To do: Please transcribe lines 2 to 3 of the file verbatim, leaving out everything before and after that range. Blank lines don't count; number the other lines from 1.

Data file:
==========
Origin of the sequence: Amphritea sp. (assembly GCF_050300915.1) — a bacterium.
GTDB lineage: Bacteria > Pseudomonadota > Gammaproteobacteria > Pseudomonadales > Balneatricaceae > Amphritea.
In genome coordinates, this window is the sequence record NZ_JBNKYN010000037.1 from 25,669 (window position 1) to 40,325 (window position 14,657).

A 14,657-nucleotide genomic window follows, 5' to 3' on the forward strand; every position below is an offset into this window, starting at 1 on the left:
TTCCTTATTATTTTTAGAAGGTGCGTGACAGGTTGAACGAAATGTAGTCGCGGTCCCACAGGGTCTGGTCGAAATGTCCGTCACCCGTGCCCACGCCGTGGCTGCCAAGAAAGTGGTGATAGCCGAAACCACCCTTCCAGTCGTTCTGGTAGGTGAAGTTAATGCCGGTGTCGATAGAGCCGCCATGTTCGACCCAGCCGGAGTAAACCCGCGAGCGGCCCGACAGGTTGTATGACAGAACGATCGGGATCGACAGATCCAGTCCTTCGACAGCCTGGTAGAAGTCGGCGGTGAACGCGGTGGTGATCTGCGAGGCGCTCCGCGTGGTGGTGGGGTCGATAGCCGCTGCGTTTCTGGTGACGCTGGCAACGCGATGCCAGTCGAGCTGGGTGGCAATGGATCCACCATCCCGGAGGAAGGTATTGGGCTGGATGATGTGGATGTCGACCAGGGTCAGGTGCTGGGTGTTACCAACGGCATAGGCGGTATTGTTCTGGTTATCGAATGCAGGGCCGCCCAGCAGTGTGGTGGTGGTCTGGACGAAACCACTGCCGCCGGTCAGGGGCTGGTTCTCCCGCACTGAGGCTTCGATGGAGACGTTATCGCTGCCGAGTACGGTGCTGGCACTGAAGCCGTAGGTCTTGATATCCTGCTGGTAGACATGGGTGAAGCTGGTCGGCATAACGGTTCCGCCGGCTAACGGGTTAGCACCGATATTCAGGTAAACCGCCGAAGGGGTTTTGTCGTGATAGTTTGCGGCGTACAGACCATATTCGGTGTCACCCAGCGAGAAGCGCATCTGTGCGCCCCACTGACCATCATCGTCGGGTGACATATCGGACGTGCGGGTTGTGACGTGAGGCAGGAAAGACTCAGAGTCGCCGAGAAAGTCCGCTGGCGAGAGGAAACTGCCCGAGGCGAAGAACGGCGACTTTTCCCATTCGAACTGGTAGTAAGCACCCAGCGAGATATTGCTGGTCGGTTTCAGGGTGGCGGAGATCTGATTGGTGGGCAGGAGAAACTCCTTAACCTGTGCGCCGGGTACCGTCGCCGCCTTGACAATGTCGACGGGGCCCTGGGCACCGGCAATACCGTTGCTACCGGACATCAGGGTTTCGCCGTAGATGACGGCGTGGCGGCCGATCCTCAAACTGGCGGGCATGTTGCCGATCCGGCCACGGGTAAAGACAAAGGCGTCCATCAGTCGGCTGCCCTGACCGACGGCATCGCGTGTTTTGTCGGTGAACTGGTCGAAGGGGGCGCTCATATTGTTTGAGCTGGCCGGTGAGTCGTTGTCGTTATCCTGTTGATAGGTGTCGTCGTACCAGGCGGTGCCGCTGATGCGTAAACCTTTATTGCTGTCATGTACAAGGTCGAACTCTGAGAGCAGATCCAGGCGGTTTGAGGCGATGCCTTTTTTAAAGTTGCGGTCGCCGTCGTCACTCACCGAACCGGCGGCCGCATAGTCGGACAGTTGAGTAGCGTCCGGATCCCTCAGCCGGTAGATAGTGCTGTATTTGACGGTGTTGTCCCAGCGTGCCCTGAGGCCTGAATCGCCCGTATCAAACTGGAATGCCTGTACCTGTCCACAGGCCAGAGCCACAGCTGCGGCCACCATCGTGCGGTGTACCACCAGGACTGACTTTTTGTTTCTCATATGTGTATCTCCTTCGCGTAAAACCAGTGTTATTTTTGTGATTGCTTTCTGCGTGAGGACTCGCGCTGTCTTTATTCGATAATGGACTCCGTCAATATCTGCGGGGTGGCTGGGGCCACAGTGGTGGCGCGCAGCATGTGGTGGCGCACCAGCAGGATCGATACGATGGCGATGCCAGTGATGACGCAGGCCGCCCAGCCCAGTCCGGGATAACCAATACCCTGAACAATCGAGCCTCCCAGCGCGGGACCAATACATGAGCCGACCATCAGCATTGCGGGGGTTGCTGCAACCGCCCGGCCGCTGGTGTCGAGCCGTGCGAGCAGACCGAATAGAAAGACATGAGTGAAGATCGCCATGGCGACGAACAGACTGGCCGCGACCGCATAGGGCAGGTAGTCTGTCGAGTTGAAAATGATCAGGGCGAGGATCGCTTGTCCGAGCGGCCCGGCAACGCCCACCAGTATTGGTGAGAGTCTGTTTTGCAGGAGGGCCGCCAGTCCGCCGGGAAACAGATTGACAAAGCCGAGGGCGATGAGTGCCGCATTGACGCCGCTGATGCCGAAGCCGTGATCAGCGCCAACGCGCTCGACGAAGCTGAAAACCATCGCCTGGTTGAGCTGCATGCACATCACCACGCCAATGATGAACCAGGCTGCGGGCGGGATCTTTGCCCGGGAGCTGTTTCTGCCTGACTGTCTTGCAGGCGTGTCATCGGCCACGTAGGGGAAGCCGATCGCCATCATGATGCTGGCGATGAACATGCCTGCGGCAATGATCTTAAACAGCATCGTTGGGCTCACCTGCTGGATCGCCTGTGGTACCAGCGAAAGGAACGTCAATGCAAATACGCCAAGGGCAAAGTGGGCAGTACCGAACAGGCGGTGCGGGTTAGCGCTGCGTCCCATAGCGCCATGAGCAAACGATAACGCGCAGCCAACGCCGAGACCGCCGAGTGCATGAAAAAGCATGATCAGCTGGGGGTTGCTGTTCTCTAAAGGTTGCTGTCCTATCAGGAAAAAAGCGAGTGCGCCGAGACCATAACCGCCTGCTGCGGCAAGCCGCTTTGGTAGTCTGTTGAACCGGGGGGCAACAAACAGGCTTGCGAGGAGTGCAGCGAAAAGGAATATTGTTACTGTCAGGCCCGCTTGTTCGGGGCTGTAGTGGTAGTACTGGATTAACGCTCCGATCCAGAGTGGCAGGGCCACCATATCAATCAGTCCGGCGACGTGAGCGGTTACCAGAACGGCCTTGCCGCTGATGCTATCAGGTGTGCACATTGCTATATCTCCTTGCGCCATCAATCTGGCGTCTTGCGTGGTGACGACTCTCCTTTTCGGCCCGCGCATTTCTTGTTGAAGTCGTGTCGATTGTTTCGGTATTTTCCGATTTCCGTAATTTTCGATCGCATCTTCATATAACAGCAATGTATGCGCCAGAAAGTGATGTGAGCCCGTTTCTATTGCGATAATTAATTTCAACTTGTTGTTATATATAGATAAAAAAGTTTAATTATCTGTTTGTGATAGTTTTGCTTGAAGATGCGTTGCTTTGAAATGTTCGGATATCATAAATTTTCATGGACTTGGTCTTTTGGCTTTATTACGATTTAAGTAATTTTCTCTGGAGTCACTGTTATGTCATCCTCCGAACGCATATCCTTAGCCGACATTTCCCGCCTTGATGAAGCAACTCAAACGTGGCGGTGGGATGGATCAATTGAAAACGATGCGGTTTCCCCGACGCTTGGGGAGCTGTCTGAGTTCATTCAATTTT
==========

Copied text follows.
GTDB lineage: Bacteria > Pseudomonadota > Gammaproteobacteria > Pseudomonadales > Balneatricaceae > Amphritea.
In genome coordinates, this window is the sequence record NZ_JBNKYN010000037.1 from 25,669 (window position 1) to 40,325 (window position 14,657).